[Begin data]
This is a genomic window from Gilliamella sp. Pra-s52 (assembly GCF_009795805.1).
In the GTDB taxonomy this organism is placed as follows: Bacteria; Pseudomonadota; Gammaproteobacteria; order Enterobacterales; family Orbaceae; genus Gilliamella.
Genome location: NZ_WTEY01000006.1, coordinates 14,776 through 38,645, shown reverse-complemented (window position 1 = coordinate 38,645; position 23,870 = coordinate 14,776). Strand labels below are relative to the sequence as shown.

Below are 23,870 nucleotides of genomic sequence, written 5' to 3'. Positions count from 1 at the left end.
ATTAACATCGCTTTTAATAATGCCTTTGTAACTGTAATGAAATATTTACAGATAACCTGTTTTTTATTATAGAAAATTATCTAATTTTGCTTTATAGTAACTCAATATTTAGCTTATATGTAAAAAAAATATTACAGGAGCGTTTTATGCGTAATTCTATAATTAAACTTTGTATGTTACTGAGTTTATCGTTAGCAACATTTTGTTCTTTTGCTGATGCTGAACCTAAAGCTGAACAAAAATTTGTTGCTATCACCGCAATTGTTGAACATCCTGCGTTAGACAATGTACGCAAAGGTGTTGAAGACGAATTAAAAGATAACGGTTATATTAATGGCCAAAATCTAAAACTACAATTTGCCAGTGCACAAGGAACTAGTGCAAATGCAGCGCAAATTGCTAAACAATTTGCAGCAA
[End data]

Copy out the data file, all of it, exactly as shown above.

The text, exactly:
This is a genomic window from Gilliamella sp. Pra-s52 (assembly GCF_009795805.1).
In the GTDB taxonomy this organism is placed as follows: Bacteria; Pseudomonadota; Gammaproteobacteria; order Enterobacterales; family Orbaceae; genus Gilliamella.
Genome location: NZ_WTEY01000006.1, coordinates 14,776 through 38,645, shown reverse-complemented (window position 1 = coordinate 38,645; position 23,870 = coordinate 14,776). Strand labels below are relative to the sequence as shown.

Below are 23,870 nucleotides of genomic sequence, written 5' to 3'. Positions count from 1 at the left end.
ATTAACATCGCTTTTAATAATGCCTTTGTAACTGTAATGAAATATTTACAGATAACCTGTTTTTTATTATAGAAAATTATCTAATTTTGCTTTATAGTAACTCAATATTTAGCTTATATGTAAAAAAAATATTACAGGAGCGTTTTATGCGTAATTCTATAATTAAACTTTGTATGTTACTGAGTTTATCGTTAGCAACATTTTGTTCTTTTGCTGATGCTGAACCTAAAGCTGAACAAAAATTTGTTGCTATCACCGCAATTGTTGAACATCCTGCGTTAGACAATGTACGCAAAGGTGTTGAAGACGAATTAAAAGATAACGGTTATATTAATGGCCAAAATCTAAAACTACAATTTGCCAGTGCACAAGGAACTAGTGCAAATGCAGCGCAAATTGCTAAACAATTTGCAGCAA